You can appreciate the placement of mountain divisions under 33 Corps in the sector in the above context.



3 comments:

P Banerjee said...

Dear Rohitji, Nice articles for a layman...one layman question though...While we are strengthening our defences in the NE, and justifiably so, there is also increasing instability in Af-Pak and Pakistan is seemingly unable to coltrol the various "non state actors" that operate from there. There is also increasing instability in Xinjiang and China has started to refer to this more often especially in the context of Pakistans' ability to control events there.However, if the instability in Xinjiang increases also resulting in greater restiveness in Tibet, and Pakistan is actually unable to control this, then the possibility exists that China, with the help of friendly elements in the Pak Govt may decide to enter Pakistan in full force to take control of events there. Pakistan may allow the same if it helps their country from disintegrating. In order to divert the attention of the various Jihadi elements there(and it can be surmised that Pakistan will become more Jihadised in the future), is is probable that China may open a direct front in the western sector, and in this case we would be facing the full brunt of the Chinese army with their MBT and artillery etc, in addition to what Pakistan already has. Also, China can also launch attacks in the NE of India since this would place Indian forces under a lot of pressure. It is also possible that our polity will become increasingly fragmented in the future with regional/sub regional parties ruling the roost. They would have stakes only in their respective states unlike national parties.

In such a scenario, with a full fledged Chinese-Pak attack in the west, and a Chinese attack in the NE, it is possible that we would loose significant amounts of territory. Although we have the nuclear option, given our political instability, whether we would be willing to use it, especially in the face of retaliatory threats directly to the cities under the control of regional parties , is also a question.While we may get help from foreign powers, they would surely extract their pound of flesh, and if one were more cynical, then perhaps they wouldn't mind a rising India getting stripped of territory.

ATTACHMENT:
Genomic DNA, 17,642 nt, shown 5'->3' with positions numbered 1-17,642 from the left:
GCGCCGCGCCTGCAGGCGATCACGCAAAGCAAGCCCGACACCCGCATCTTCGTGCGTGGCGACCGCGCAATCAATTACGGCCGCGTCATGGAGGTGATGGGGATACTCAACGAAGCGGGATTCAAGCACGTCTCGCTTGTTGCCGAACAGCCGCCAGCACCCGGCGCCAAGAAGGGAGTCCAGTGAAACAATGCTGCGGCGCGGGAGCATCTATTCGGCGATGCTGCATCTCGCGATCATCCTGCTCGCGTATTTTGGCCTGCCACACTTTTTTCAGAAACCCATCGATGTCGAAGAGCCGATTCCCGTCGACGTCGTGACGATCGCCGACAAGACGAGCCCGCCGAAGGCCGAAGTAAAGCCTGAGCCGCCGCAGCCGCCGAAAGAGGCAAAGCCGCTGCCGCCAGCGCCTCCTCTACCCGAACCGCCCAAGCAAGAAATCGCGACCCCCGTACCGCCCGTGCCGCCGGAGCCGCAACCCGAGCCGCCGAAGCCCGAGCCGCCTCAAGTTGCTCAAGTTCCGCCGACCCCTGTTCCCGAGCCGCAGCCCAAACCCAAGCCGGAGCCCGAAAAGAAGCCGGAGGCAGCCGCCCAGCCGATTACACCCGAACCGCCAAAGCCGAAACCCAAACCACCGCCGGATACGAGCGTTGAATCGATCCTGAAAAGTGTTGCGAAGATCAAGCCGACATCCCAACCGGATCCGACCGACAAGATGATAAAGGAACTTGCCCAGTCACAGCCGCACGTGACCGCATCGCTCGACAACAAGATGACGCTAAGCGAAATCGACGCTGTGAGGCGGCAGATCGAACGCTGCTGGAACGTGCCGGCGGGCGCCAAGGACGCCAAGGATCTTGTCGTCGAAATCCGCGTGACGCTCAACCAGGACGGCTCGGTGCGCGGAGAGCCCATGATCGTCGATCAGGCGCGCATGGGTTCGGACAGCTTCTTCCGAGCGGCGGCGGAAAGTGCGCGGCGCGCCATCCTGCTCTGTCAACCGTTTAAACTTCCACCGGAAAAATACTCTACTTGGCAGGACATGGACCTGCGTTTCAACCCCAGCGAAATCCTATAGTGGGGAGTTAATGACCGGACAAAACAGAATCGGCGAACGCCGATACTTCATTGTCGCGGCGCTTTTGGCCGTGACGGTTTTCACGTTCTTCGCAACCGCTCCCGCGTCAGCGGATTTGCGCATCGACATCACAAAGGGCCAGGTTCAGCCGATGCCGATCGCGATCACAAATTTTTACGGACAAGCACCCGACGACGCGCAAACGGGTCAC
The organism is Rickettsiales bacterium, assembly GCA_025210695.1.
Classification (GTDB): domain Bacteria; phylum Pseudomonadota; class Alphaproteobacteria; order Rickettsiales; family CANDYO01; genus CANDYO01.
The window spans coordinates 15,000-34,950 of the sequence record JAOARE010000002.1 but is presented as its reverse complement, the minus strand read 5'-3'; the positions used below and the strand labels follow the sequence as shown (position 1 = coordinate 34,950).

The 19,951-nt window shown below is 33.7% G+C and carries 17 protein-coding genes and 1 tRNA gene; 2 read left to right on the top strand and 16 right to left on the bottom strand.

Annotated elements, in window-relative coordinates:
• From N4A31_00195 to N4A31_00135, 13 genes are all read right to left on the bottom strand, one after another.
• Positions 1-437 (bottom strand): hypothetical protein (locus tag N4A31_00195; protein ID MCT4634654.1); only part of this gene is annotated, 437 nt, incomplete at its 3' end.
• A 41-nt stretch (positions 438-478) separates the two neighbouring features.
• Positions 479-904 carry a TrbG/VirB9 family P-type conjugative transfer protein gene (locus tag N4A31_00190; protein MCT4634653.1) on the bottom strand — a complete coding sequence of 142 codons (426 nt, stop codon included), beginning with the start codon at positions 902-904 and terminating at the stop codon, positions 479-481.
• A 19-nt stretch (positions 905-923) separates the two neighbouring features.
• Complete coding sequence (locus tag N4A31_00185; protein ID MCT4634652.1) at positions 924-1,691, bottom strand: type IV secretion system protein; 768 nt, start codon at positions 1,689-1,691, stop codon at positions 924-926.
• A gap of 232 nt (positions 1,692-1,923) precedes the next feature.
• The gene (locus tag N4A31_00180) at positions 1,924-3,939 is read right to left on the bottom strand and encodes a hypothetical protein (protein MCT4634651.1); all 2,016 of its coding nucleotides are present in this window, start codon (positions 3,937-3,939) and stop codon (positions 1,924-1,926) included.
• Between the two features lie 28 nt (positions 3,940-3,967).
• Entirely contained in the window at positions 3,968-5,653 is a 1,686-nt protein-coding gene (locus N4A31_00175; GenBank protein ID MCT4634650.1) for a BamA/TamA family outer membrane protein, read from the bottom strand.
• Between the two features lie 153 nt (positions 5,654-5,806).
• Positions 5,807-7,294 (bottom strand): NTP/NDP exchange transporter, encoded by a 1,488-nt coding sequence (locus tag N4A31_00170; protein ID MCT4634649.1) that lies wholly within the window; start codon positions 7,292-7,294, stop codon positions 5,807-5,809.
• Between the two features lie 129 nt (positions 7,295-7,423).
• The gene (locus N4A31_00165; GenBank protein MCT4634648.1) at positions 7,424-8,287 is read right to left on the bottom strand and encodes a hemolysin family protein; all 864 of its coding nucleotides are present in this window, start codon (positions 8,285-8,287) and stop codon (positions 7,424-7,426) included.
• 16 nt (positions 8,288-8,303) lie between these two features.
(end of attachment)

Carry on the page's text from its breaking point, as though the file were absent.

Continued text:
What are your views on this whole scenario? is it possible and do we have the conventiol capabilities to counter such a threat?

Rohit Vats said...

Apologies for the late reply...was caught up with work.

Pakistan Army has always ruled Northern Areas with iron fist and has come down hard on any regional or sub-national aspirations. They have even used jihadi elements to 'manage' the situation in NA. So, in my opinion, Pakistan will not loose control of NA any time soon.

Coming to situation in NWFP and FATA, well, PA has done bare minimum to contain the so called 'threat'. To PA, these elements are not exactly threats - it is the situation in Afghanistan and PA being forced to 'act' by Uncle Sam, which has led to the fall out.

Once the end game in Afghanistan is reached and a situation favorable to PA obtained, these 'threats' will be allowed to focus their energies towards east against India and in Afghanistan.

As it is, I don't expect China to meddle in these areas - it would be a death trap. They can manage the situation through PA. As for Xinjiang, well,China is capable of drastic measures and I don't situation will reach a level where it has to enter into Pakistan.

I'm more concerned about China entering into Northern Areas and creating problems for IA in this sector.

Garg said...

I like your commentary very much. However there is a lot of truth in Mr Banerjee's thoughts. The problem with Pakistan is between its aspiration (to become driving force of Muslim world) and China's aspiration to become Asia's dominant power. India is trapped between powerful cross-currents. China attempts to contain India's military power through various conventional and unconventional means, which includes use of PA as proxy. However the same PA plays a double game due to its own aspirations.

The biggest event in recent history is ignored - the decline of economic power of USA. This event has massive significance for both India's economy and military balance in Asia.

The future few years are going to be turbulent for India. I think India's leadership knows this and is taking some steps to manage the situation. However weak central govt and inefficient bureaucracy play spoilsport.